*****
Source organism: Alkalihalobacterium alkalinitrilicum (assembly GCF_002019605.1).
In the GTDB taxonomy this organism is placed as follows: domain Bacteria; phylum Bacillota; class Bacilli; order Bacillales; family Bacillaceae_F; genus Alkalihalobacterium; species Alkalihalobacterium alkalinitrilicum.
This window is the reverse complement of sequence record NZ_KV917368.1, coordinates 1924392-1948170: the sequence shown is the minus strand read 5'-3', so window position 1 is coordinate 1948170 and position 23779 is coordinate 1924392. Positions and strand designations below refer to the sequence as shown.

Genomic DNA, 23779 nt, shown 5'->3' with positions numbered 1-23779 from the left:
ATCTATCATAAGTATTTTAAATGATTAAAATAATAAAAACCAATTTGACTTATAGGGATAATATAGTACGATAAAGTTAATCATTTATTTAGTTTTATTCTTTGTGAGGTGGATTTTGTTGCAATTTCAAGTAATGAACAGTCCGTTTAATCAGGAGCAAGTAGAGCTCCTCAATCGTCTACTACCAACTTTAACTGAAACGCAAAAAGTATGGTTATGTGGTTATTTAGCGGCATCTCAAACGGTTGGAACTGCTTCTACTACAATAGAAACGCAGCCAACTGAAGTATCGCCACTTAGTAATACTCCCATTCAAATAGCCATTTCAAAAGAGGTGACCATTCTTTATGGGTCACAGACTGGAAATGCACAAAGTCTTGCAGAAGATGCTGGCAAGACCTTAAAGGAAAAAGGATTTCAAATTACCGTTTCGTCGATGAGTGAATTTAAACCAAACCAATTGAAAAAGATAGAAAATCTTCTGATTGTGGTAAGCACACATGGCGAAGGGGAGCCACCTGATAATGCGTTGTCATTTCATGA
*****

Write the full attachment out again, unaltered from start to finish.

Source organism: Alkalihalobacterium alkalinitrilicum (assembly GCF_002019605.1).
In the GTDB taxonomy this organism is placed as follows: domain Bacteria; phylum Bacillota; class Bacilli; order Bacillales; family Bacillaceae_F; genus Alkalihalobacterium; species Alkalihalobacterium alkalinitrilicum.
This window is the reverse complement of sequence record NZ_KV917368.1, coordinates 1924392-1948170: the sequence shown is the minus strand read 5'-3', so window position 1 is coordinate 1948170 and position 23779 is coordinate 1924392. Positions and strand designations below refer to the sequence as shown.

Genomic DNA, 23779 nt, shown 5'->3' with positions numbered 1-23779 from the left:
ATCTATCATAAGTATTTTAAATGATTAAAATAATAAAAACCAATTTGACTTATAGGGATAATATAGTACGATAAAGTTAATCATTTATTTAGTTTTATTCTTTGTGAGGTGGATTTTGTTGCAATTTCAAGTAATGAACAGTCCGTTTAATCAGGAGCAAGTAGAGCTCCTCAATCGTCTACTACCAACTTTAACTGAAACGCAAAAAGTATGGTTATGTGGTTATTTAGCGGCATCTCAAACGGTTGGAACTGCTTCTACTACAATAGAAACGCAGCCAACTGAAGTATCGCCACTTAGTAATACTCCCATTCAAATAGCCATTTCAAAAGAGGTGACCATTCTTTATGGGTCACAGACTGGAAATGCACAAAGTCTTGCAGAAGATGCTGGCAAGACCTTAAAGGAAAAAGGATTTCAAATTACCGTTTCGTCGATGAGTGAATTTAAACCAAACCAATTGAAAAAGATAGAAAATCTTCTGATTGTGGTAAGCACACATGGCGAAGGGGAGCCACCTGATAATGCGTTGTCATTTCATGA